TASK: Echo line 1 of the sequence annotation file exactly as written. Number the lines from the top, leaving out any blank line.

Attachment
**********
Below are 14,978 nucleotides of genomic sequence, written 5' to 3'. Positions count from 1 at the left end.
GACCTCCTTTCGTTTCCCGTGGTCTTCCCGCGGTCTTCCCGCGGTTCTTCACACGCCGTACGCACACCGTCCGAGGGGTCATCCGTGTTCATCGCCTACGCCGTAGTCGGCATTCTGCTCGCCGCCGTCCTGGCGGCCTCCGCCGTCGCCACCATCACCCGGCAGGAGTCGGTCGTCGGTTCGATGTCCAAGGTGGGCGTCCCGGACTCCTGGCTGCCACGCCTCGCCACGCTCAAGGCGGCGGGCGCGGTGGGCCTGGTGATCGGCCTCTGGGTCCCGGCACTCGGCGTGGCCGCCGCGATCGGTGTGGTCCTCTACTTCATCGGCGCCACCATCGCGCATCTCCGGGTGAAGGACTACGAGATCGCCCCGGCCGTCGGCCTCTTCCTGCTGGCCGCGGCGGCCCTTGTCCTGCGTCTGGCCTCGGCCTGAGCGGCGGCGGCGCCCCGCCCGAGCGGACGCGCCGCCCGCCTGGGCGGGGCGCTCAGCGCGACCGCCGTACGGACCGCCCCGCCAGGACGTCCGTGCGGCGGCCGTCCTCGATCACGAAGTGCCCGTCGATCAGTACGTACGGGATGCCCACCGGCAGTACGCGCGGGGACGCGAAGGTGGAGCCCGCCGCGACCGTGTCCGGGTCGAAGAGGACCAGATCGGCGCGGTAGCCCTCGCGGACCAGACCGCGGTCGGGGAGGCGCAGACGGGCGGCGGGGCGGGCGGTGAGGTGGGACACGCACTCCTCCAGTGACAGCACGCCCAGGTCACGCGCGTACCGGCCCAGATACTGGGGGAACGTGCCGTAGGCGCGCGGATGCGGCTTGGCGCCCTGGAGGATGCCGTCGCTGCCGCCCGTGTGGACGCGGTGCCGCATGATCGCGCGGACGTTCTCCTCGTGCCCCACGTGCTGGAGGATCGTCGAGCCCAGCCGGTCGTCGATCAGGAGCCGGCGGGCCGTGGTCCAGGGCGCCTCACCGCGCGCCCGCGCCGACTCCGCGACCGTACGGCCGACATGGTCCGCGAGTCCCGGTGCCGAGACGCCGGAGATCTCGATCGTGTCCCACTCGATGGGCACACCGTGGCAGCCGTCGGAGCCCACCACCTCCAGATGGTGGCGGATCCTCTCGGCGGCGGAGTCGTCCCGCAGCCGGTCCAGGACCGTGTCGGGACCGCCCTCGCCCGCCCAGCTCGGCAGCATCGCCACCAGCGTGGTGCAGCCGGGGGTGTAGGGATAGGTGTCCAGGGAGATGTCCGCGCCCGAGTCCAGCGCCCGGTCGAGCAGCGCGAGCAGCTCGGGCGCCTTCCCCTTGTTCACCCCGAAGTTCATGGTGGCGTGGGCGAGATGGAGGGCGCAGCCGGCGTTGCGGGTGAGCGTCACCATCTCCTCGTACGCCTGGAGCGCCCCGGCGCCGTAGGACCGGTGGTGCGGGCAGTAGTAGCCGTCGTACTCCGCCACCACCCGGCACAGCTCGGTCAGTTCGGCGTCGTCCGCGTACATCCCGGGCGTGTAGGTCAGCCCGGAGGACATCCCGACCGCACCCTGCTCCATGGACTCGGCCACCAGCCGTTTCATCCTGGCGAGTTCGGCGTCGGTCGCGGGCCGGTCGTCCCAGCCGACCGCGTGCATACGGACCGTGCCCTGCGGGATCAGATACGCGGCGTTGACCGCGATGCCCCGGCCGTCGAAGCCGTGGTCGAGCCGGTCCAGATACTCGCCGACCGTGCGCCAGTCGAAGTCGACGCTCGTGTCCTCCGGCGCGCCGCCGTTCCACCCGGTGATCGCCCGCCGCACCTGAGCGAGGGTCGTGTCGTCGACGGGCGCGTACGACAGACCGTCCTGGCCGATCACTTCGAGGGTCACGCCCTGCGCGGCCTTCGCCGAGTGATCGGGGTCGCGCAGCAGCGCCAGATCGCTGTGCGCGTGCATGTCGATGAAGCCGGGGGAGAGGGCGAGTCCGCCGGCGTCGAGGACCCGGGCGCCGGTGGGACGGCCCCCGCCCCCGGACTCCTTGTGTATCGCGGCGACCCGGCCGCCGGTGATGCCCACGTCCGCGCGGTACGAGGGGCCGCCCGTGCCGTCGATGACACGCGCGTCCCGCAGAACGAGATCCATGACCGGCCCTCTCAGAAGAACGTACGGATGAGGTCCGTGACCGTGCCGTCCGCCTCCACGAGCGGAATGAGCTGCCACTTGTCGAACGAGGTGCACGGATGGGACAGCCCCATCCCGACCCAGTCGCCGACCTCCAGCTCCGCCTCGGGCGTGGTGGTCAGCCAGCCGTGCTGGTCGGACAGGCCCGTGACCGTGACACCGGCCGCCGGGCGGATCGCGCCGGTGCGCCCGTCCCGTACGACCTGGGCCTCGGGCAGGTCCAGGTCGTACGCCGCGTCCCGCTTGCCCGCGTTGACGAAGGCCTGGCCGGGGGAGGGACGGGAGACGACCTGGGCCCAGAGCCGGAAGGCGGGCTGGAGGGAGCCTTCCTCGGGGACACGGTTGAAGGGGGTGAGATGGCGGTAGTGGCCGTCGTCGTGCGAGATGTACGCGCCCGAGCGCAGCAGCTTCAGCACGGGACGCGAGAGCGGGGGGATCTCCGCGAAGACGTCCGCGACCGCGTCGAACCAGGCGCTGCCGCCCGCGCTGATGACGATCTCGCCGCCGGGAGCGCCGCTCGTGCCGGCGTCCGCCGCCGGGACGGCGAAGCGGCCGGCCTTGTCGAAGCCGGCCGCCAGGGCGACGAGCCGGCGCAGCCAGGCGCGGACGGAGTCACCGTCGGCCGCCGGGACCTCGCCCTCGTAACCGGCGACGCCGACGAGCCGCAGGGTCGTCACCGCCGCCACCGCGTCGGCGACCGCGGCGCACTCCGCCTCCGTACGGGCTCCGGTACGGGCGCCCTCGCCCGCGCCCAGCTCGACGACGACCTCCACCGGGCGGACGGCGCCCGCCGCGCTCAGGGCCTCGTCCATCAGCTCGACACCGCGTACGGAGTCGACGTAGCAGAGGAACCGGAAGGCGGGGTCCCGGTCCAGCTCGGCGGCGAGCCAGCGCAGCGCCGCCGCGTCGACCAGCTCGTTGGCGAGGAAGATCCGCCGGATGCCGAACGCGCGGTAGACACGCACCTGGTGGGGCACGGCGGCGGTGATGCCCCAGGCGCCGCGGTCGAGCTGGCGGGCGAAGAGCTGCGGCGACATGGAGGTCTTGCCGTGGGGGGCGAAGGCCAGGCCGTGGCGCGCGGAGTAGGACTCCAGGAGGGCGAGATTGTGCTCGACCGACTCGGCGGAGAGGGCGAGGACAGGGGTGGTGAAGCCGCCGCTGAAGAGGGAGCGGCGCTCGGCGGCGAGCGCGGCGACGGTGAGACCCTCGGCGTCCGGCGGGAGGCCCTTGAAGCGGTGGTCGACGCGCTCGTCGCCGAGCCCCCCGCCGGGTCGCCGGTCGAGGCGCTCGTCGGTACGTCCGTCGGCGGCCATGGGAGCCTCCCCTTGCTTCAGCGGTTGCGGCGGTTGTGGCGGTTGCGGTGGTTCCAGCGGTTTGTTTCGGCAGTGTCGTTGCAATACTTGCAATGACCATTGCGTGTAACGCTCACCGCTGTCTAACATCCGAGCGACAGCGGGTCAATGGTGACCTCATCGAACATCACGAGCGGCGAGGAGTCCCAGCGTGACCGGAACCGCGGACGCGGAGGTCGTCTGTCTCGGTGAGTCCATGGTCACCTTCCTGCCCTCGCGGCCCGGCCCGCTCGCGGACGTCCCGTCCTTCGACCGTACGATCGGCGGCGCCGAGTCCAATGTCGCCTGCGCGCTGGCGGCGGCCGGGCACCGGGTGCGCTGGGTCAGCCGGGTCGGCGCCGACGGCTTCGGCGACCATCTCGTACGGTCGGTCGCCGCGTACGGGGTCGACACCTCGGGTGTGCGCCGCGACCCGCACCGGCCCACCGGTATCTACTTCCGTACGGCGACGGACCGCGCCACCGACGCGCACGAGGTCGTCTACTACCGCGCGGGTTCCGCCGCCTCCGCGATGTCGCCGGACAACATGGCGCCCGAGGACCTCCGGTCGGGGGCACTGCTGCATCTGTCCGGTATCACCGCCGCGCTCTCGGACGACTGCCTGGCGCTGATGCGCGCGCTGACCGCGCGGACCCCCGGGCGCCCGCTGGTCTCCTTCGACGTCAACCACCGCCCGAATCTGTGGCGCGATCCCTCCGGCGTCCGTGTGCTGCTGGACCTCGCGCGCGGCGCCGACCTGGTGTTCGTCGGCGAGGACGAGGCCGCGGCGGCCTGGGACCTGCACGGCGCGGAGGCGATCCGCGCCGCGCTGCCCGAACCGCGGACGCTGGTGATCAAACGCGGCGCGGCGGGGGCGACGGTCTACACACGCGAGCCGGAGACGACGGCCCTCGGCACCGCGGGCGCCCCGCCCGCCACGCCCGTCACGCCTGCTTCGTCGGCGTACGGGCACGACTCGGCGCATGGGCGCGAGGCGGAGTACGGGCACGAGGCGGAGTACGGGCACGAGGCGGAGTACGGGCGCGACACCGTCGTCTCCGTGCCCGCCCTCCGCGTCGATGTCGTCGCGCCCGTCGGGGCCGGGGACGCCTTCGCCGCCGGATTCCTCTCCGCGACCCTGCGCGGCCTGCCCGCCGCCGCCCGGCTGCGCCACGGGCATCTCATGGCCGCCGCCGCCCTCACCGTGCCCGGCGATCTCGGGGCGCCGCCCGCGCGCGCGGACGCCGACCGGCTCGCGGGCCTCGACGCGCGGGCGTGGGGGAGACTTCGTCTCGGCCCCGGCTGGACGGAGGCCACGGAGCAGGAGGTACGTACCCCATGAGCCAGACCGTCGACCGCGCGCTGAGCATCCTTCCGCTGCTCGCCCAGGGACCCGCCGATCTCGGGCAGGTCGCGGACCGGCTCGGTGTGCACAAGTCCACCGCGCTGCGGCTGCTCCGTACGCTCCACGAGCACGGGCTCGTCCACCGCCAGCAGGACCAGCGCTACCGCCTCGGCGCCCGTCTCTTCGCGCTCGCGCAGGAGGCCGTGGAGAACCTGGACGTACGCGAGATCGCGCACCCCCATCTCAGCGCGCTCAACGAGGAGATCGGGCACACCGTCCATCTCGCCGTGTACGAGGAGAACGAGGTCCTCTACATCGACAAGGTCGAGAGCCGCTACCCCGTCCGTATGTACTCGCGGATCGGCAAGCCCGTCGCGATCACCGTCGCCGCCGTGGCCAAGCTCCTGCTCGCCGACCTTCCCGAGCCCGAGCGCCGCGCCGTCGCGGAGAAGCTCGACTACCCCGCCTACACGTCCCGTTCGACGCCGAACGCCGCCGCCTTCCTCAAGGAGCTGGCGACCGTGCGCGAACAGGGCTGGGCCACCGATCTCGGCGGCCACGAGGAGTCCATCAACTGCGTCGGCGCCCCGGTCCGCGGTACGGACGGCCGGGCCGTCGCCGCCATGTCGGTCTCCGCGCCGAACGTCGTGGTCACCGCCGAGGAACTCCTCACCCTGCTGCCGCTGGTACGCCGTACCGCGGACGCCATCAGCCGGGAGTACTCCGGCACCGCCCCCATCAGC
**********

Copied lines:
Below are 14,978 nucleotides of genomic sequence, written 5' to 3'. Positions count from 1 at the left end.